A new type of brain scanner has revealed that inherited genes have a much greater effect on intelligence than was previously thought. The scanner measures how well nerve fibres are encased in protective and insulating fatty myelin, a good covering of which results in faster nerve impulses. The research team from the University of California, Los Angeles (UCLA), published their results in The Journal of Neuroscience.
Previous studies have found that the volume of the brain's 'processor' grey matter cells, and the amount of white matter cells that provide connections between them, are both heritable traits linked to certain aspects of IQ (intelligence quotient). This new study implies that the quality of the white matter, as dictated by the integrity of the protective myelin sheath that encases it, also correlates with IQ and is largely genetically determined.
The UCLA team created the first images revealing the quality of the brain's wiring using a new type of magnetic resonance imaging (MRI) called High Angular Resolution Diffusion Imaging (HARDI). MRI scans tend to measure the volume of different areas of brain tissue by looking at the amount of water present. In contrast, HARDI scans can measure the integrity of the myelin sheathing, and therefore the speed of nerve impulses, by looking at the amount of water that is actually diffusing through the white matter. 'It's like a picture of your mental speed', chief researcher Professor Paul Thompson told New Scientist magazine.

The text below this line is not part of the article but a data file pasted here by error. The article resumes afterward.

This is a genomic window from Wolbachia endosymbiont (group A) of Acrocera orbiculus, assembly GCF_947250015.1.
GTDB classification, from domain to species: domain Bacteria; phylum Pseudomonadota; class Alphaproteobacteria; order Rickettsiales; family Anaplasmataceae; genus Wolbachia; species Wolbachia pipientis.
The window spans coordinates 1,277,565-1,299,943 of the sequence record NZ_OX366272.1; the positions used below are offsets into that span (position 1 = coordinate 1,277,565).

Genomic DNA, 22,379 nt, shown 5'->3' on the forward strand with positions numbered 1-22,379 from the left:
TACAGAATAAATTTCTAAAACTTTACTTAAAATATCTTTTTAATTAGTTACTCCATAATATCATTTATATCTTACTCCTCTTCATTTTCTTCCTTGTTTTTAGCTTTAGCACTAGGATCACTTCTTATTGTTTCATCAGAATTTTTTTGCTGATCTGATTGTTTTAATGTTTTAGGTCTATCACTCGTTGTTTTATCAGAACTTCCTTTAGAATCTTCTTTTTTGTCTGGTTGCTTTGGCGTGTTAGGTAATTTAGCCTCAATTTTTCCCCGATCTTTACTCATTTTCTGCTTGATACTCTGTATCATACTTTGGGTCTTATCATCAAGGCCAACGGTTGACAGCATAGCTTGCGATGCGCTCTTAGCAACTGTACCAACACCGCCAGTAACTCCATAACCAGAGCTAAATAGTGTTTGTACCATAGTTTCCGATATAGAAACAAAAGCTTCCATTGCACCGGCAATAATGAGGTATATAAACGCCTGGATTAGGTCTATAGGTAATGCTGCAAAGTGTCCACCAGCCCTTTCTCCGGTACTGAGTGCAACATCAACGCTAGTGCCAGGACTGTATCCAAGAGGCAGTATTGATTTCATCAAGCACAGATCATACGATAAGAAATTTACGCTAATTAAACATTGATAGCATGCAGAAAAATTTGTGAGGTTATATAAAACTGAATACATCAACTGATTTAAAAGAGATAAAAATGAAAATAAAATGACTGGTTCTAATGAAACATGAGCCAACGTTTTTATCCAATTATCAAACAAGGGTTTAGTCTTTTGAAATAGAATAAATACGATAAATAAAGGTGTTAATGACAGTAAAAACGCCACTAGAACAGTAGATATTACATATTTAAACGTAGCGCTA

Thompson's team scanned the brains of 23 sets of identical twins (who share all their genes), and the same number of fraternal twins (who only share about half their genes), then compared the resulting brain maps from the two groups. It was found that myelin integrity is genetically determined in many areas of the brain that are important for intelligence, including the parietal lobes (that are responsible for logic, and visual and spatial reasoning) and the corpus callosum (which integrates signals from the left and right sides of the body). The team calculated that better myelin quality in these areas correlated with better scores on tests of overall intelligence and abstract reasoning.
The level of myelin integrity, unlike the volume of grey matter, changes throughout life making it a highly promising target for manipulation. If the genes that promote high-integrity myelin can be identified this could lead to ways to enhance the activity of the genes or artificially add the proteins they produce. Although medical treatments are still a long way off this could eventually help provide therapies for a number of conditions associated with degraded myelin such as multiple sclerosis, attention deficit disorder and autism.
Thompson believes that intelligence enhancement in healthy individuals who, for example, just need help to pass an exam is also 'within the realm of possibility'.